July 2018: Thinks, Reads and Sees
Think About This: The Roots of our Cultural Road Rage
We live in a rhetorically polarized time. Regardless of political bent, we can likely all agree that the language framing our debates has become increasingly heated and intense. Let’s take a step back and connect the dots between workplace shifts engendered by Silicon Valley and our rhetoric. People now work in cubicles and open offices, are called ‘resources’ — a word we’re accustomed to using around inanimate coal, oil and gas — and employee reviews are adjusted during ‘calibration sessions.’ Dehumanizing environments and language lead to a gradual dehumanization and fungibility of the individuals themselves, engendering irritation – even anger — and decreasing empathy, all of which means that when feelings are finally expressed, they spew forth with greater intensity.
The only cause? Absolutely not, but rarely does anything have an only cause. Why bring it up? Because sometimes looking at a broader cultural canvas illuminates an issue in an important way that wouldn’t emerge through primary research alone. We think connecting disparate dots matters – sometimes there are tweaks, fixes, shifts that can mitigate a broader problem.
Picture a slovenly but incredibly sly and competent Albert Finney as the boss of a motley crew of washed out MI5 personnel and you have the premise for Mick Herron’s witty take on espionage. The usual tropes are brilliantly present – tension, deception, action and of course, political struggles within the halls of power – but they are punctuated with such droll wit that this writer laughed out loud alone in her hotel room and immediately shot off an email to the author. The Oxford educated Herron responded with charm and my only regret is that I left said volume in my hotel room to lighten my travel load, meaning I can’t return to that line. Start at the beginning with Slow Horses.
Read This: Shortform: The Long Layover
We all have different feelings about long airport layovers. For some they’re an excuse to leave the airport, using every available minute in a race against the clock to see as much of the city as possible before it’s time to clear security yet again. For others – self included — long layovers are a kind of suspended animation (think 7th Inning Stretch for those baseball fans among us). The chance to wander in a familiar yet unfamiliar world without tether or accountability, ambling in and out of shops and overpriced restaurants with a sense of feeing in between one place and the next. No matter which type you are, Sasha Chapin captures the latter beautifully in her NYT column.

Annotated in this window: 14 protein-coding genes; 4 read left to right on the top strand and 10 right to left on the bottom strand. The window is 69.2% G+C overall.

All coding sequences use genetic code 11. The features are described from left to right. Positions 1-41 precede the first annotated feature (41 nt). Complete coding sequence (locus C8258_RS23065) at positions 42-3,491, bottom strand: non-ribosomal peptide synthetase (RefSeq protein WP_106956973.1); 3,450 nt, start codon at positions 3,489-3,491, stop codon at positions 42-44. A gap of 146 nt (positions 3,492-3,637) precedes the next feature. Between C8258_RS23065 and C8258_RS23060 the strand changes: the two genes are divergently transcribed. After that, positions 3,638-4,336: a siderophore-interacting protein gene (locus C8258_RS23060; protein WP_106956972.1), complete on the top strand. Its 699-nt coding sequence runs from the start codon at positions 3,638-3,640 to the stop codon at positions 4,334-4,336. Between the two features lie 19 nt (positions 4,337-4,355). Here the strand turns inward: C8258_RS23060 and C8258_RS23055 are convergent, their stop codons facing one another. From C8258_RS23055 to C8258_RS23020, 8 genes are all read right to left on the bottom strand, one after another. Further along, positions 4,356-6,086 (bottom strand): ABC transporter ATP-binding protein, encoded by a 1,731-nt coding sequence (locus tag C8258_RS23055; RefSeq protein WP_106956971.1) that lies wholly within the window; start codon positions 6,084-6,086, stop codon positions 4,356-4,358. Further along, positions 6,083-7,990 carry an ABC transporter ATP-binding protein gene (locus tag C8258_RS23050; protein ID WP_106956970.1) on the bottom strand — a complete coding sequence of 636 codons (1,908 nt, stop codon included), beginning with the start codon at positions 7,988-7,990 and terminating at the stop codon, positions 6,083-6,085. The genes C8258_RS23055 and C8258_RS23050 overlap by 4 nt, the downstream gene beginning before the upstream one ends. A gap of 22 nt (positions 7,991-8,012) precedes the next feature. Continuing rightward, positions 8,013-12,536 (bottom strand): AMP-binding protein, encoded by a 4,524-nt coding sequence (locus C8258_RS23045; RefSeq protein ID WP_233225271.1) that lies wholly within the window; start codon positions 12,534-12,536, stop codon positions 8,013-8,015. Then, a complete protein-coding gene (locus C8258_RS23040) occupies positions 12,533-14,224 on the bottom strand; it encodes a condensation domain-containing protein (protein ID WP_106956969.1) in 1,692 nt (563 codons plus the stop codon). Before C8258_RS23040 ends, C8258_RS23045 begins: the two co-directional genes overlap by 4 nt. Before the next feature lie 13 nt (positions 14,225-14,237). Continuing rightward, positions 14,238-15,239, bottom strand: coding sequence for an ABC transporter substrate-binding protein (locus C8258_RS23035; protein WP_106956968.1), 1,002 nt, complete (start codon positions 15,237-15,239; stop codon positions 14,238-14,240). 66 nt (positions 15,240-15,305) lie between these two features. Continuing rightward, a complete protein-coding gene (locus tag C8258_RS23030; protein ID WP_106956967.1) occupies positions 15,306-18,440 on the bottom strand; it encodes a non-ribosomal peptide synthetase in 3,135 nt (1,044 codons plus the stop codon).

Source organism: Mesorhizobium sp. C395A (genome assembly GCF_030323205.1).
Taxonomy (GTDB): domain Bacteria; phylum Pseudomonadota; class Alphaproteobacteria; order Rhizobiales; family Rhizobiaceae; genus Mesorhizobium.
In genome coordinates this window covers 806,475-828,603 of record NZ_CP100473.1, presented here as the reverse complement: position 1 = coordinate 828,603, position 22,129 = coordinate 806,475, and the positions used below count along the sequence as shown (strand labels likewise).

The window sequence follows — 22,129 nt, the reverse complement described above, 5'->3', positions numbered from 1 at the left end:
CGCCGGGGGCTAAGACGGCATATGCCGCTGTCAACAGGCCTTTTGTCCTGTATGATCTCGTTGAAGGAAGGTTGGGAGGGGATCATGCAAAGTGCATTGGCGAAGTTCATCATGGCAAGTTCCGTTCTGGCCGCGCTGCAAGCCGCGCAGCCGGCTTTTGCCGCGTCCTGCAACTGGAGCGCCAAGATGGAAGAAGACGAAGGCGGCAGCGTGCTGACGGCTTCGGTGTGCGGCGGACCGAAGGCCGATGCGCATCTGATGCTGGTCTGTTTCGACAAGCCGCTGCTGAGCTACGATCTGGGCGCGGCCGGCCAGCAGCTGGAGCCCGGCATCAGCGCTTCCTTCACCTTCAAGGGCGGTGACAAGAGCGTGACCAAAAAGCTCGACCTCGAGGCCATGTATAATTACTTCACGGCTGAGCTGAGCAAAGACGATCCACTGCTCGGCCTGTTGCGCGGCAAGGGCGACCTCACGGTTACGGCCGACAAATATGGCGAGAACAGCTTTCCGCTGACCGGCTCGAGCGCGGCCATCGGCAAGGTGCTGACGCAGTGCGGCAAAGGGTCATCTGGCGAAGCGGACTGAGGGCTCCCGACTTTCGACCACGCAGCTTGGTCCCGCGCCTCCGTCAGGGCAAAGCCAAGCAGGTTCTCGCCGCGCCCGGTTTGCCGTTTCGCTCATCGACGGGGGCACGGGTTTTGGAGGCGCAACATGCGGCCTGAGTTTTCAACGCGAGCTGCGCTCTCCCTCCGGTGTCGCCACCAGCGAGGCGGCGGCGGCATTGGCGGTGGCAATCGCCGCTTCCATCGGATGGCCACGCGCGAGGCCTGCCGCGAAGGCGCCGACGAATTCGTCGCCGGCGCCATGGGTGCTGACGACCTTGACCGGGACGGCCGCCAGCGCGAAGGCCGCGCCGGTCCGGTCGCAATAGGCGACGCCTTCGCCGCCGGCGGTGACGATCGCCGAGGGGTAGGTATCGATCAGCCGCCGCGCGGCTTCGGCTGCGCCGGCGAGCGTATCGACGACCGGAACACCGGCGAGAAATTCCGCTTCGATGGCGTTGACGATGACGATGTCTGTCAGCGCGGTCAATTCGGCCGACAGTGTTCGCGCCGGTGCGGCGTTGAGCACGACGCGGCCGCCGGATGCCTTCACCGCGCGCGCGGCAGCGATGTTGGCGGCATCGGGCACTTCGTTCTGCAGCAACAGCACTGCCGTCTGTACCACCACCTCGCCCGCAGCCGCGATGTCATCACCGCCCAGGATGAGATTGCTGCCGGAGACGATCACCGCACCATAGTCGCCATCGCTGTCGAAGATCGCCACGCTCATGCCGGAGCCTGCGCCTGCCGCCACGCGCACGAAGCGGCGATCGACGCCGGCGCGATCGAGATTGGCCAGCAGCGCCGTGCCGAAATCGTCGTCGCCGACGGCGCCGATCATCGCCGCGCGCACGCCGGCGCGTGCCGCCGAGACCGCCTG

Watch This: Longform: The Secret City on Netflix
We watch political dramas with a set of reflexive expectations premised on our view of the global power structure and how our country fits in the hierarchy. Rarely do we encounter the conundrum of a liberal democracy caught between two global superpowers – in this case the US and China — and the attendant struggle to balance competing interests. The Secret City, set in Australia, reminds us that not all countries share our perspective. It’s a taut, engaging and fascinating look at how a country, vulnerable to geo-political strongarming, struggles to maintain independence and sovereignty.
Watch This: Shortform: W1A on Netflix
Why on earth, you ask, is a three season series listed under shortform? Well, simply because all it takes is an episode or two to grasp the premise and fun while the storyline itself is, to be honest, slim. But for anyone who has sat in one too many branding meetings, who has seen a corporate vision jump the shark, or encountered a mission statement that could apply equally to peanut butter or washing machines – sit back with a glass of wine and laugh heartily. Lord Grantham (Hugh Downing) stars as the bicycle folding new ‘Head of Values’ for the BBC and his attempts to maneuver amongst his over the top colleagues are the perfect antidote to that time when you thought you’d explode if you had to sit through one more meeting. And if you find yourself watching all three seasons I won’t judge.
This Issue’s Overlooked City: Brussels
We do qual so we travel. A lot. We often find ourselves in cities off the tourist radar, but try to get to know each and every one of them, and find something to love just about everywhere we go. More often than not, that leads to the realization that these are great places, just a bit overlooked. Today’s city: Brussels, Belgium.
Brussels gets a bad rap. Given a choice, most people head to Paris, Amsterdam, or even Bruges, rather than this charming, manageable city. Thinking it’s a place for EU bureaucrats with little else to offer means you miss out on. . . well, the obvious chocolate: Neuhaus, so exotic in the states, is more like See’s candy in Brussels – ubiquitous with shops everywhere and some exclusive varieties that don’t travel stateside. You’d be wise to compare it to the myriad other chocolate shops that never cross the Atlantic and then walk it off with an aimless stroll. The Belgian aesthetic is on full display as you wander down from Avenue Louise through the gorgeously picturesque Sablon and down to the Grand Place. It’s a city that makes flaneuring easy, and if you go in December or January you have the added bonus of sublime seasonal lights and decorations.